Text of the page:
At none of the localities were Prunus spp. seen, although these are usually considered to be the larval hosts of H. chrysorrhoea in northern parts of Central Europe (e.g. Taeger et al. 1998). Perhaps Crataegus monogyna is a host in Crete.

Mesoneura opaca (Fabricius, 1804)

Material

Crete; 1♂, roadside between Kournas and Georgiopolis, 26.iii.2013. 1♀, Livadia, 29.iii.2013. Both specimens swept from freshly flushed Quercus pubescens: Quercus spp. are the known hosts (Liston 2012).

The depressed medial areas of the apical abdominal terga of the male are partly pale, unlike the completely dark terga of males so far examined from mainland Greece (see Liston 2012).

Pristiphora abbreviata (Hartig, 1837)

Material

Crete; 4 larvae on cultivated Pyrus sp., Fournes, 25.iv.2013. One larva, larger than the others, had spun a cocoon by 7.v.2013.

Pristiphora cretica Schedl, 1981

Material

Crete; 7♂♂, Pinakiano, 27.iii.2013. 5♂♂, Mesa Lasithi, 28.iii.2013. 1♀, 8♂♂, Katharo Plateau, Kopraki, 30.iii.2013. 6♀♀, 8♂♂, Omalos, 21.iv.2013. 11♀♀, 19♂♂, Askifou, 23.iv.2013. 7♀♀, 16♂♂, Omalos, 25.iv.2013. 2♀♀, Agia Irini, 26.iv.2013. All specimens swept from Acer sempervirens: because all species of the Pristiphora subbifida group use Acer spp. as hosts (Liston and Späth 2008), A. sempervirens (the only Acer sp. occurring in Crete) is probably a host.

Barcode data

Minimum divergence of three Cretan P. cretica (DEIGISHym20657–20659) from two northern Greek P. cretica (DEIGISHym11052, 19646) is approximately 1.2%. Interspecific divergence from the next nearest species, P. schedli (Cyprus: DEIGISHym10980, 10981) is about 3.8%.

In Crete Acer sempervirens displays considerable infraspecific variability in the timing of bud burst. Although Pristiphora cretica occurred at some localities together with P. tetrica (Zaddach, 1883), it was observed that these species have strongly differing preferences for trees at different stages of leaf and flower development. P. cretica is found exclusively on trees whose buds have fully opened and which are already flowering, whereas P. tetrica is found on trees whose buds have not yet burst, or have just opened. The preference is so strong, that this phenomenon could be observed on trees standing beside each other which were at different stages of flushing (Fig. 14). The difference in habit is also reflected in the temporal distribution of collection data: a larger number of P. cretica and higher proportion of females were recorded during the second 2013 visit than during the first, whereas most specimens of P. tetrica were collected during the first visit.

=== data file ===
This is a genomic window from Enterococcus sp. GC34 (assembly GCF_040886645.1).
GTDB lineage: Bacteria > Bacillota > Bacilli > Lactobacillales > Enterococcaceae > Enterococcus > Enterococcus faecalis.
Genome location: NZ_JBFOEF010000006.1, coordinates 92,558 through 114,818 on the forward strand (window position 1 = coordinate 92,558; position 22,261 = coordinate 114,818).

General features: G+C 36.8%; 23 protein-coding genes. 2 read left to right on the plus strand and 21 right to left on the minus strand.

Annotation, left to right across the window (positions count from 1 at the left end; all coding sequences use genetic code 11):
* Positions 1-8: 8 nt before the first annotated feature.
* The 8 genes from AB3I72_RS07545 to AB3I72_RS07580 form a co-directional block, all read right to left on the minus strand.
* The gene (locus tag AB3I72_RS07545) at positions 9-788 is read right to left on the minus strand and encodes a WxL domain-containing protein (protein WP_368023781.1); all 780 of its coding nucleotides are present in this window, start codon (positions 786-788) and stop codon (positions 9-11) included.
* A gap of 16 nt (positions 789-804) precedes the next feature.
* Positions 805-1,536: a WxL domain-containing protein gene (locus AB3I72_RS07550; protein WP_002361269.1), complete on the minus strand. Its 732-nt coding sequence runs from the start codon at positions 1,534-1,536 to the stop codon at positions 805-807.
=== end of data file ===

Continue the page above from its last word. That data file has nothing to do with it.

Figure 14.

Acer sempervirens at different stages of bud-break. On the tree at left only Pristiphora cretica adults were found and on tree at right only P. tetrica. Crete, Lasithi Pref., Pinakiano, late March 2013.

The Cretan specimens listed above closely resemble the female holotype and male paratype (examined: Liston and Späth 2008), the only specimens previously known from Crete. Variability in the newly collected specimens affects the extent of pale coloration on the pronotum, outer orbits, clypeus and labrum in both sexes, and the extent of pale colour on the abdominal sternites. Specimens from the Vikos area, northern Greece (1♀, 7♂♂, Nom. Ioannina, Aristi, 16.4.2008, leg. Liston, SDEI) are very dark, with pronotum, abdominal sterna and metafemora nearly completely black. In a series (3♀♀, 3♂♂; SDEI) collected by S. M. Blank and C. Kutzscher in the western Peloponnese, the females are much paler than either the Cretan or Vikos specimens: abdomen including terga almost completely pale, in some specimens central part of mesepisternum pale. Colour of the Peleponnesian males falls within the range of variability seen in Cretan specimens. Some of the paler individuals of P. cretica could be mistaken for P. tetrica (Zaddach, 1883). Specimens of these species from the Mediterranean Region can be distinguished as follows:

Metafemur at least with black stripes on anterior and posterior edges of dorsal face. Female with clypeus and labrum pale marked; male with at least labrum pale (brown). Abdominal terga largely black, rarely yellow (Peloponnesian ♀♀) and if so then tergum 1 also largely yellow. Female length 5–6 mm; male 4–5 mm P. cretica
Metafemur entirely yellow, except for black area on extreme base. Clypeus and labrum entirely black. Abdominal tergum 1 black; other terga yellow, except at most for small medial flecks on terga 2–3. Female length 4.0–4.5 mm; male 3.5–4.0 mm P. tetrica

Pristiphora pallidiventris (Fallén, 1808)

Material

Crete; 1♀, Daratsos, pool at hotel, 21.iv.2013. 1♀, Theriso-Drakona, 22.iv.2013.

These specimens are of the colour form with a very pale abdomen, which has sometimes been treated as a separate species, P. denudata Konow, 1902.

Pristiphora parnasia Konow, 1902

Material

Crete; 1♀, Krasi, 27.iii.2013. 1♀, Livadia, 29.iii.2013. Both specimens swept from Quercus coccifera.

Pristiphora sp. [subbifida group]

Material

Crete; 1♂, Omalos, 21.iv.2013. Swept from Acer sempervirens, which is probably a host plant, because this is the only Acer sp. occurring in Crete and all species of the Pristiphora subbifida group use Acer spp. as hosts (Liston and Späth 2008).

Barcode data: the sequence of this specimen (DEIGISHym20661) diverges by about 4.8% from its nearest neighbour, P. tetrica (Zaddach, 1883) from Sicily (DEIGISHym10972). Divergence from two Cretan P. tetrica (see below) is approximately 5.3% and from P. schedli Liston and Späth, 2008 (Cyprus) approx. 8.6%.